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CCAR Expresses Shock at Government Effort to Ban Vietnam Report

The Central Conference of American Rabbis agreed in principle today that it was “shocked” at the federal government’s attempt to ban publication of a classified Pentagon report on the Vietnam war and thus to “abrogate the basic principle of the First Amendment, jeopardizing freedom of the press.” Referring to the secret study published in part by the New York Times and since then by other newspapers, the Reform rabbis agreed that the study was “part of our nation’s history” in that it detailed growing American involvement in the “infamous war in Vietnam.” The American people, said the rabbis, “have a right to know what their government is doing.” They added that “the only way to end the war”–which they called a “useless, wasteful, bloody conflict”–“is to end it quickly.” They suggested a Dec. 31 deadline for an American pullout. The CCAR, meeting in convention here, also agreed in principle to bid President Nixon to establish a special committee, to include clergymen, that would consider new guidelines for the classification of government documents. The convention will vote on the formal texts of the resolutions tomorrow.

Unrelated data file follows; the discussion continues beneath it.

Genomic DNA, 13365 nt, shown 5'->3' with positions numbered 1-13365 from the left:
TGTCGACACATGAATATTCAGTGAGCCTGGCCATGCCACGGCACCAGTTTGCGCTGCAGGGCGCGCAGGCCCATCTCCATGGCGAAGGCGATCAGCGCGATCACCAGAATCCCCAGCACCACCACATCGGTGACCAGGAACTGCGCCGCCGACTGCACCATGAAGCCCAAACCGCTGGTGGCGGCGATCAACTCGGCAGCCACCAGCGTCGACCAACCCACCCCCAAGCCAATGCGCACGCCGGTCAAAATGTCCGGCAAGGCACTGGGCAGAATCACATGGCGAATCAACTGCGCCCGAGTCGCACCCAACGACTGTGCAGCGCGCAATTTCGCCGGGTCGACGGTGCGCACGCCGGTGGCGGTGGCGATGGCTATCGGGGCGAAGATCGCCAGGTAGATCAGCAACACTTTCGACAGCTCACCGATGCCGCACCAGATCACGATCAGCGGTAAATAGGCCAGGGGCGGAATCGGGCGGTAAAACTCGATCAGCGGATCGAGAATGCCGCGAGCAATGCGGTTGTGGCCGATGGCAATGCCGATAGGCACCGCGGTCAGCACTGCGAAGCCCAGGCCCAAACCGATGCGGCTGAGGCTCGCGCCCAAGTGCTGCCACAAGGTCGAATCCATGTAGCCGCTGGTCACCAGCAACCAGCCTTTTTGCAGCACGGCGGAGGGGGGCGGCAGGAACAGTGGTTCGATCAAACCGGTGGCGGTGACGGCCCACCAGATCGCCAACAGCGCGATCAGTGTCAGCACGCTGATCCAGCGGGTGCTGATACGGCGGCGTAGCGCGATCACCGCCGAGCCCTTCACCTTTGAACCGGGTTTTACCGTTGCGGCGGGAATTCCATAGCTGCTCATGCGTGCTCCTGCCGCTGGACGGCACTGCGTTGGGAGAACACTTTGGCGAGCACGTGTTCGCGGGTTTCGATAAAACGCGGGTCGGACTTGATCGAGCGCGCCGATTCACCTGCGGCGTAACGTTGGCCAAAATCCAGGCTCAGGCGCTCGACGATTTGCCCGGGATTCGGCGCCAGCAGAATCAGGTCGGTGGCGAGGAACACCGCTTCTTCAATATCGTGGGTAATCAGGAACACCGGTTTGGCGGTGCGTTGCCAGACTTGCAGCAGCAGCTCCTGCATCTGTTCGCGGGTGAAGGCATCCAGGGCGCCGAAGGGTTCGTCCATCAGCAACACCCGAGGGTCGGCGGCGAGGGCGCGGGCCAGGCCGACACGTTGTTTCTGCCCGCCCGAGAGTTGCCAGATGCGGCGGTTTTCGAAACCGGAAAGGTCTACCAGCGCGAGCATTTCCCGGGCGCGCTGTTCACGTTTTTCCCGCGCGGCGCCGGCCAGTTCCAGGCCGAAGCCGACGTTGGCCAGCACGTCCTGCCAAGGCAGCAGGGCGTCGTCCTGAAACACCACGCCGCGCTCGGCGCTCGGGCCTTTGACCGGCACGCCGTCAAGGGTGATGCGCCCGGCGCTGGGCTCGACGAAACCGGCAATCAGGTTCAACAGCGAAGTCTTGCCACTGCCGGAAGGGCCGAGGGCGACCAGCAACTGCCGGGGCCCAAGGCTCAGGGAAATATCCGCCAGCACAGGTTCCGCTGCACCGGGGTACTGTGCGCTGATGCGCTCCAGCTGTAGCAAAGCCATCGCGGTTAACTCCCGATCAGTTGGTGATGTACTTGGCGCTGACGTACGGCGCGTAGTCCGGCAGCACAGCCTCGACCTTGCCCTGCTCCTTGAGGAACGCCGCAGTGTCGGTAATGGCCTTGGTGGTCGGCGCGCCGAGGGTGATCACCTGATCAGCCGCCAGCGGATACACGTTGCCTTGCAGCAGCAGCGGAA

The convention, after considerable internal argument, tabled a resolution endorsing bail and a fair trial for Angela Davis, the militant black Communist who charges that her continued incarceration on gun conspiracy charges and complicity in murder is unlawful. The rabbis decided that the section on bail–contending that denial of it to Miss Davis violated the Eighth Amendment’s ban on “cruel and unusual punishment”–was a legal matter that they were not competent to comment on. The convention also decided not to take a position on the question of a volunteer army. The convention also reaffirmed its 26-year-old stand against public aid to private schools, adding that it favored the establishment of Reform day schools as a base for future Jewish leadership. The only Reform day school in the country is Rodeph Sholom Congregation in New York. Rabbi Charles Kroloff, chairman of the CCAR’s church-state committee, explained: “The Jewish community is sufficiently viable to pay the bills for the education of its own children in the day schools.” But he chided the Jewish community for not making Jewish education a higher priority.

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